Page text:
University of Pittsburgh Medical Center - Mercy Pittsburgh, PA, United States
Sudeep Rajpoot, MD1, Muaz Aijazi, MD2, Bibhu Koirala, MD3 1University of Pittsburgh Medical Center - Mercy, Pittsburgh, PA; 2University of Pittsburgh Medical Center - Shadyside, Pittsburgh, PA; 3University of Pittsburgh Medical Center, Pittsburgh, PA
Introduction: Pancreatic pseudocyst formation is a well-known complication of pancreatitis. Fistualization between a pancreatic pseudocyst and the portal system is a very rare complication of pancreatitis. Presentation varies from vague abdominal pain and elevated LFTs to systemic lipolysis, septic shock and death. It carries a high mortality risk if not identified promptly and managed.
Case Description/Methods: 52-year-old male with a history of lymphoma s/p chemotherapy and splenectomy and HTN presented with 3 days of abdominal pain, decreased PO intake, and bilious emesis. He drinks half a bottle of vodka daily. His labs were notable for a significantly elevated lipase, lactic acidosis, severe AKI and elevated LFTs. CT abdomen was performed which was consistent with acute pancreatitis. He was admitted and treated conservatively.RUQ US revealed no gallstones. Pancreatitis was likely secondary to alcohol use. During this hospitalization he developed leukocytosis, fever, and worsening nausea and pain. An MRCP was obtained which revealed acute pancreatitis without definite focal pancreatic lesion, no cholelithiasis or choledocholithiasis. An MRI abdomen with contrast was obtained which revealed acute pancreatitis with necrosis in the pancreatic neck. There was no discrete abscess identified. He did not require surgical intervention. His course was complicated by C. difficile which was treated with oral vancomycin. The patient clinically improved and was discharged in stable condition after 11 days.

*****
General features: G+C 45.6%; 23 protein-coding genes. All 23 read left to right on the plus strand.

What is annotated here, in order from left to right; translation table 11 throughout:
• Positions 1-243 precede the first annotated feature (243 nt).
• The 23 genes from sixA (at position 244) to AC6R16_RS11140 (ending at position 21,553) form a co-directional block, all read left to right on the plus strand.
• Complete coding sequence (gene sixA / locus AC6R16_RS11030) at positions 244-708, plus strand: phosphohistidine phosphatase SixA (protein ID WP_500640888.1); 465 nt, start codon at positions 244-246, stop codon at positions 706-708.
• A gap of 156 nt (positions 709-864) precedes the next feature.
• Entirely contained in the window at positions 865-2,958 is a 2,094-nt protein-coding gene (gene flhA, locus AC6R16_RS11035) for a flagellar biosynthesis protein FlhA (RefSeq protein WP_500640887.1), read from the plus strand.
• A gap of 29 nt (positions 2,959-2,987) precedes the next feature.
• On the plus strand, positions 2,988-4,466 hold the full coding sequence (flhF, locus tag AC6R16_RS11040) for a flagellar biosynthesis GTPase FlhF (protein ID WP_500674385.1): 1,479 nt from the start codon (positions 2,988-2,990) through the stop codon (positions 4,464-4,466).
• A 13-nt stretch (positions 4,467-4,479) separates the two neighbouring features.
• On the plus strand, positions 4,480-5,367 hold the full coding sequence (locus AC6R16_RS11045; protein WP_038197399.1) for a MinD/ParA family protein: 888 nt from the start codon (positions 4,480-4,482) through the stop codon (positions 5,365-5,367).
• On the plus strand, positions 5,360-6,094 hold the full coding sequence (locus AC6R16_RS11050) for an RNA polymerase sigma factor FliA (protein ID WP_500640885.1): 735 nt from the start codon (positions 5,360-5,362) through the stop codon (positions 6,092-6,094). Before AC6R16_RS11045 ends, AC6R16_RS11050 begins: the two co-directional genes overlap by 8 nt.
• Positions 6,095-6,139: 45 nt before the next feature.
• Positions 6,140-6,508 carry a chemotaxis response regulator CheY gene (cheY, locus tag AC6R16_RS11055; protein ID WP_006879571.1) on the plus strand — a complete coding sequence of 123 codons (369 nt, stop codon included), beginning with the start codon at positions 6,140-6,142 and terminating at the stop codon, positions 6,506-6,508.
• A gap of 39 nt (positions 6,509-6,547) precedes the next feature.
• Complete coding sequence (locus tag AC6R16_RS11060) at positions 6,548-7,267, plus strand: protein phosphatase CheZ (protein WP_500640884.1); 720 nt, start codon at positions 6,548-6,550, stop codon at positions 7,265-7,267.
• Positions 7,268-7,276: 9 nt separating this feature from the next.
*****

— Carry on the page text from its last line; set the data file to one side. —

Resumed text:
About 1 month later the patient again presented with abdominal pain and "bulging" of his stomach. A CT and MRI of the abdomen revealed a massive pancreatic pseudocyst with communication with the porta hepatis. He was started on broad spectrum IV antibiotics and underwent a robotic cystgastrostomy. It was noted the pseudocyst was mostly fluid filled with small necroma component. Intraoperative cultures of the necroma remained without growth. The remainder of his hospital course was complicated by fever, leukocytosis and a pleural effusion with LLL collapse. The effusion was drained via chest tube. Pleural fluid cultures were negative. He was discharged in stable condition on IV antibiotics.
Discussion: PPVF carries a high mortality risk and should be identified promptly.
MRI/MRCP and ERCP aid in the diagnosis of PPVF.
Treatment options include supportive medical management, surgical or endoscopic drainage of pseudocysts, fistula embolization, or partial pancreatectomy.
Figure: Multiloculated pseudocyst with fingerlike extensions into the porta hepatis.
Sudeep Rajpoot indicated no relevant financial relationships.
Muaz Aijazi indicated no relevant financial relationships.
Bibhu Koirala indicated no relevant financial relationships.
Sudeep Rajpoot, MD1, Muaz Aijazi, MD2, Bibhu Koirala, MD3. P2182 - Pancreaticoportal Vein Fistula: A Very Rare Complication of Pancreatitis, ACG 2021 Annual Scientific Meeting Abstracts. Las Vegas, Nevada: American College of Gastroenterology.